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 Are you starting the process of finding a literary agent for your fiction or non-fiction manuscript? Submitting to agents requires finding them, locating their contact information and what they require in their submission packages and submitting your content in hopes of getting a full manuscript request and a contract. However, in order to reduce the likelihood of sending the same material to the same agent or material to multiple agents in the company, you should create your list first.

1. It Can Take a Long Time to Find the Right Agents for Your Fiction or Non-Fiction Manuscript.

There are thousands of literary agents across the globe. Query Tracker lists more than 1,600 in its inventory of literary agents, and you don’t want to send your manuscript to all 1,600 agents. That would be a waste of time, since all of those agents may not accept the type of book you wrote, or they may list exclusions that would include the theme of concept for your novel. 

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Are you continuously seeking out new information, updated techniques and writing styles so that you can remain up to date in the industry? Being unwilling to learn, adapt and change can be a setback for both beginning and existing novelists. Whether you've been writing for three minutes or 30 years, there's still more to learn.  I've been writing for more than 30 years, and I still learn something new every day. Most recently, it finally dawned on me that there's a difference between 'sat' and 'set' when writing in third-person past tense.

  • Sat - Past tense and past participle of sit (Dictionary.com)

  • Set - To put something or someone in a particular place (Dictionary.com)

I've been using those words interchangeably forever. When did it finally dawn on me that they were different?  After writing my ninth book. If there ever was a forehead-slapping moment, that qualifies.

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You’ve read all these writing tips before. Maybe you’ve even dismissed them as complete and utter crap. Well, here’s 10 writing tips and explanations of those writing tips that are almost guaranteed to make you crap your pants.

1. In Order to Write Well, You Have to Read Everything

I hear this all the time, and many million-dollar earning mainstream fiction writers and even indie authors have said this. If you don’t read, you can’t write. There’s some truth to this, but the connotation is that you should have a fiction book in your hand and be reading it every moment you are awake. If you’re not reading then you are an epic loser and will never write a good book. 

 

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Writing a book and publishing a book are only the first steps to author success.  This is because you could have written a great book, but this does not matter if no one knows about it. Thankfully, there are promotional tools and things you can do to help spread the word.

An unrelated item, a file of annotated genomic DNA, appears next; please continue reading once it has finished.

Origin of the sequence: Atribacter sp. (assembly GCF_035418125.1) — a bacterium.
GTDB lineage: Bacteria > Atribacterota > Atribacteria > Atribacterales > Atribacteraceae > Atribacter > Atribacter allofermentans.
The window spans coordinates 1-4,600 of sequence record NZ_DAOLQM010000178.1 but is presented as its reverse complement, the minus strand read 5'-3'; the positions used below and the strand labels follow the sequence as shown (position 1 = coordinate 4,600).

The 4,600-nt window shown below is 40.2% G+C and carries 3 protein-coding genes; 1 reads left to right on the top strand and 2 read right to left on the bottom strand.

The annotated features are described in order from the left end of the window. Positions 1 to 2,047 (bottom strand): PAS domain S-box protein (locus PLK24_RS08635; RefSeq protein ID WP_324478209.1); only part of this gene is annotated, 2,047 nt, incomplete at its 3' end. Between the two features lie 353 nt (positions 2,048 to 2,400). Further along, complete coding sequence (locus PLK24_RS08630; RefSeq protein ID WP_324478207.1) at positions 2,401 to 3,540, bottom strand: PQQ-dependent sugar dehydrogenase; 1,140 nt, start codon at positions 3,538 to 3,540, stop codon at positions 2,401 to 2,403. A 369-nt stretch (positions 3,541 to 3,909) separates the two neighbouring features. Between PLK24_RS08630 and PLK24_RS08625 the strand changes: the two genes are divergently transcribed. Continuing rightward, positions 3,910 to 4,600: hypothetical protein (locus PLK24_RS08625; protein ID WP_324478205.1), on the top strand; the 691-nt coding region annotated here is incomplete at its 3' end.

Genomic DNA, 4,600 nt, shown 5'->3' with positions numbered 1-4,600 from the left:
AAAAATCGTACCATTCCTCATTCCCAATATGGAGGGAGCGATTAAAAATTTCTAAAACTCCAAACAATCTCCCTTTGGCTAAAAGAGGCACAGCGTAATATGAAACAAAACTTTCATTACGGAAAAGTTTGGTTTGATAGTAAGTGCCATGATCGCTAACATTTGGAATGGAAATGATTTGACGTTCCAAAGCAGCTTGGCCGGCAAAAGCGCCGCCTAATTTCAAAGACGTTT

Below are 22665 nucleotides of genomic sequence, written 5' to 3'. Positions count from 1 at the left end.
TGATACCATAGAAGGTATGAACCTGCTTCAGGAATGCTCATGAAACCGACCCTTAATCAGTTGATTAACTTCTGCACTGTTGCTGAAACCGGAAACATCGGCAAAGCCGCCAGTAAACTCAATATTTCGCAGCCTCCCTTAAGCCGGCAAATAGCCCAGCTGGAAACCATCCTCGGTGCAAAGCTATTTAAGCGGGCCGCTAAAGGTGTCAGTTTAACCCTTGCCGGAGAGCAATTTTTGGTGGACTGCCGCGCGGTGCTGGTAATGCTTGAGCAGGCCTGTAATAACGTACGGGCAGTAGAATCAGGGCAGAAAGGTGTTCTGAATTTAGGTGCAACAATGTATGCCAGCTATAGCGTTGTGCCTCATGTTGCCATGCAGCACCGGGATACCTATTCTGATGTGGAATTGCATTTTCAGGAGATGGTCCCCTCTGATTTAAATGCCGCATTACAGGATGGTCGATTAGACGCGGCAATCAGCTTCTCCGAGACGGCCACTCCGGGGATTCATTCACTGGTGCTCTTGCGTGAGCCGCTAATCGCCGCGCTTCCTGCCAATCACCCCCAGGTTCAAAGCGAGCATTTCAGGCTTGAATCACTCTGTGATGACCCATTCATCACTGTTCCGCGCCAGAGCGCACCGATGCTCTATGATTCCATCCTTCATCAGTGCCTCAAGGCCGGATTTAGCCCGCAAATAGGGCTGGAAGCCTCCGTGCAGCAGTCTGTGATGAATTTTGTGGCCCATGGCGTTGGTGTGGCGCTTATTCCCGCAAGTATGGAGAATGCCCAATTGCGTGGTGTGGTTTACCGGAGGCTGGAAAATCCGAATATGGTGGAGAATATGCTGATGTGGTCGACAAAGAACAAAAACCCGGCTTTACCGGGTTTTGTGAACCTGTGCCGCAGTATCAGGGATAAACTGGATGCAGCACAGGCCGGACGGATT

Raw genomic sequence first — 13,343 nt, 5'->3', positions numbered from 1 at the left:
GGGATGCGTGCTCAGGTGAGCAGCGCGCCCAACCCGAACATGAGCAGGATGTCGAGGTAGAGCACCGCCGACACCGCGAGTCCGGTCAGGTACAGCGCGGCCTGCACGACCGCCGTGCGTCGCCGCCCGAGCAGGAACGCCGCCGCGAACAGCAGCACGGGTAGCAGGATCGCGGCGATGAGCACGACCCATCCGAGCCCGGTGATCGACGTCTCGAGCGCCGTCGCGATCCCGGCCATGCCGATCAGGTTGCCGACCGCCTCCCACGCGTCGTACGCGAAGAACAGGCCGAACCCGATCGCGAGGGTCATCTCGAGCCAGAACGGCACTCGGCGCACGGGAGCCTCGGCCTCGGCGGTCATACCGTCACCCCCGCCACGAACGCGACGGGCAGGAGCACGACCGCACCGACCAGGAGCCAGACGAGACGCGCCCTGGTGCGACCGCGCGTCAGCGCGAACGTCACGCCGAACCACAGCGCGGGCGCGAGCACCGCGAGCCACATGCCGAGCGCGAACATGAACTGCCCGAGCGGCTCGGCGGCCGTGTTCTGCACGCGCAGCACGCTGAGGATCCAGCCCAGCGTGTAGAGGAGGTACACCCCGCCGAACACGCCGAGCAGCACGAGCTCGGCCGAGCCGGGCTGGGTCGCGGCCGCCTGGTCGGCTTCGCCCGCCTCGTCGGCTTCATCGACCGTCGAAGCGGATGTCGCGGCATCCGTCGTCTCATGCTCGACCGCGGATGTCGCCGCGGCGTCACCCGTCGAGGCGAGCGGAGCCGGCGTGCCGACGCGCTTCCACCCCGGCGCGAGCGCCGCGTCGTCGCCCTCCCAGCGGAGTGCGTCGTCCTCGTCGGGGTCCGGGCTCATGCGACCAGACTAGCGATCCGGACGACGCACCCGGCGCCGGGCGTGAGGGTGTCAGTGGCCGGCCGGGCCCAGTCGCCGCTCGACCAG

Social media is a great place to promote your book. You can potentially reach thousnads and even millions of people with properly timed and hashtagged tweets and posts. You can also start a blog, create promotional and informative articles and share those across your social media accounts.  There are even sites where you can promote your book for free.

Additionally, there are also several Amazon books available to get you gather book promotion ideas so that you can create your own custom book promotion strategy.  Great Noevel marketing books include:

  1. Novel Marketing: Making Your Author Brand Work for You & Your Books
  2. How to Market a Book Third Edition (Books for Writers)
  3. The Kindle Publishing Bible: How To Sell More Kindle Ebooks on Amazon (Step-by-Step Instructions On Self-Publishing And Marketing Your Books) (Kindle Bible Book 1)
  4. How Your Book Sells Itself: 10 Ways Your Book is Your Ultimate Marketing Tool (Marketing for Authors)
  5. Sell More Books!: Book Marketing and Publishing for Low Profile and Debut Authors Rethinking Book Publicity after the Digital Revolutions
  6. Let's Get Visible: How To Get Noticed And Sell More Books (Let's Get Publishing) (Volume 2)
  7. 1001 Ways to Market Your Books, Real World Edition: Authors: How to sell more books, ebooks, multi-media books, audios, videos, white papers, and other information products in the real world

 

In addition to the above helpful books, here are a few articles to help you self-promote your books.

 

 

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Finish Your Book

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Writing and Editing Books on Amazon

 

 

 

 

 

 

 

 

 

 

 

Coffee Mugs for Writers on Amazon

 

 

Journals for Writers on Amazon

 

 

    

  

 

 



 

Tablets for Writers on Amazon